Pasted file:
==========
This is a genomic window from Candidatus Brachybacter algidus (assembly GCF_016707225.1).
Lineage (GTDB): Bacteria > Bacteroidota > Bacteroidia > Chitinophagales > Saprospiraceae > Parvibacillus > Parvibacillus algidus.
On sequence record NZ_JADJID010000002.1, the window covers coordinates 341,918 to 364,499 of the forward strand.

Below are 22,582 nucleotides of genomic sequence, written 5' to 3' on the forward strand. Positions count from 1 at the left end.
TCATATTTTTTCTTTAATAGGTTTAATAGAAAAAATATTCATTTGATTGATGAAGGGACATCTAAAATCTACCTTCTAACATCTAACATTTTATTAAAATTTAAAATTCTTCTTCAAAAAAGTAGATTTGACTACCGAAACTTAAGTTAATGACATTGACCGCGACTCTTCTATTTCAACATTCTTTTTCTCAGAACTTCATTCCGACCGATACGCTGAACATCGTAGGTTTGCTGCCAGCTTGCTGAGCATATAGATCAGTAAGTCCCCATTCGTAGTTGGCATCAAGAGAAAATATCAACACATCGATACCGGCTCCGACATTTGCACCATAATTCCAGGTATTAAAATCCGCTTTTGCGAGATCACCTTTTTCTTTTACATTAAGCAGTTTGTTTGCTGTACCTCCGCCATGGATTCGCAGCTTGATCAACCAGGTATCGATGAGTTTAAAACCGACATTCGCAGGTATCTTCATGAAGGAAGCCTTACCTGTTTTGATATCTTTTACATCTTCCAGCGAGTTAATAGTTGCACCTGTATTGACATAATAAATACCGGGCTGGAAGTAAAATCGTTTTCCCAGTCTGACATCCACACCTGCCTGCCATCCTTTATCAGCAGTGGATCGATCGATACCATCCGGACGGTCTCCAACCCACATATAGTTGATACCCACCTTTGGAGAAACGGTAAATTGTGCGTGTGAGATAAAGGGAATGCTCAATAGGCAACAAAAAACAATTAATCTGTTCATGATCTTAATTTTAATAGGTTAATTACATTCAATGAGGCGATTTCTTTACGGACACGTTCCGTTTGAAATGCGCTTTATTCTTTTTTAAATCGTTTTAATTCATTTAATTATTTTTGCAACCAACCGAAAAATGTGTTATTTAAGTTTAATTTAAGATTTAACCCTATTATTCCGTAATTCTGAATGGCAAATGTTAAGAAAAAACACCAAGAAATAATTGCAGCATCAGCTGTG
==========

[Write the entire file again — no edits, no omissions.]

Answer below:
This is a genomic window from Candidatus Brachybacter algidus (assembly GCF_016707225.1).
Lineage (GTDB): Bacteria > Bacteroidota > Bacteroidia > Chitinophagales > Saprospiraceae > Parvibacillus > Parvibacillus algidus.
On sequence record NZ_JADJID010000002.1, the window covers coordinates 341,918 to 364,499 of the forward strand.

Below are 22,582 nucleotides of genomic sequence, written 5' to 3' on the forward strand. Positions count from 1 at the left end.
TCATATTTTTTCTTTAATAGGTTTAATAGAAAAAATATTCATTTGATTGATGAAGGGACATCTAAAATCTACCTTCTAACATCTAACATTTTATTAAAATTTAAAATTCTTCTTCAAAAAAGTAGATTTGACTACCGAAACTTAAGTTAATGACATTGACCGCGACTCTTCTATTTCAACATTCTTTTTCTCAGAACTTCATTCCGACCGATACGCTGAACATCGTAGGTTTGCTGCCAGCTTGCTGAGCATATAGATCAGTAAGTCCCCATTCGTAGTTGGCATCAAGAGAAAATATCAACACATCGATACCGGCTCCGACATTTGCACCATAATTCCAGGTATTAAAATCCGCTTTTGCGAGATCACCTTTTTCTTTTACATTAAGCAGTTTGTTTGCTGTACCTCCGCCATGGATTCGCAGCTTGATCAACCAGGTATCGATGAGTTTAAAACCGACATTCGCAGGTATCTTCATGAAGGAAGCCTTACCTGTTTTGATATCTTTTACATCTTCCAGCGAGTTAATAGTTGCACCTGTATTGACATAATAAATACCGGGCTGGAAGTAAAATCGTTTTCCCAGTCTGACATCCACACCTGCCTGCCATCCTTTATCAGCAGTGGATCGATCGATACCATCCGGACGGTCTCCAACCCACATATAGTTGATACCCACCTTTGGAGAAACGGTAAATTGTGCGTGTGAGATAAAGGGAATGCTCAATAGGCAACAAAAAACAATTAATCTGTTCATGATCTTAATTTTAATAGGTTAATTACATTCAATGAGGCGATTTCTTTACGGACACGTTCCGTTTGAAATGCGCTTTATTCTTTTTTAAATCGTTTTAATTCATTTAATTATTTTTGCAACCAACCGAAAAATGTGTTATTTAAGTTTAATTTAAGATTTAACCCTATTATTCCGTAATTCTGAATGGCAAATGTTAAGAAAAAACACCAAGAAATAATTGCAGCATCAGCTGTG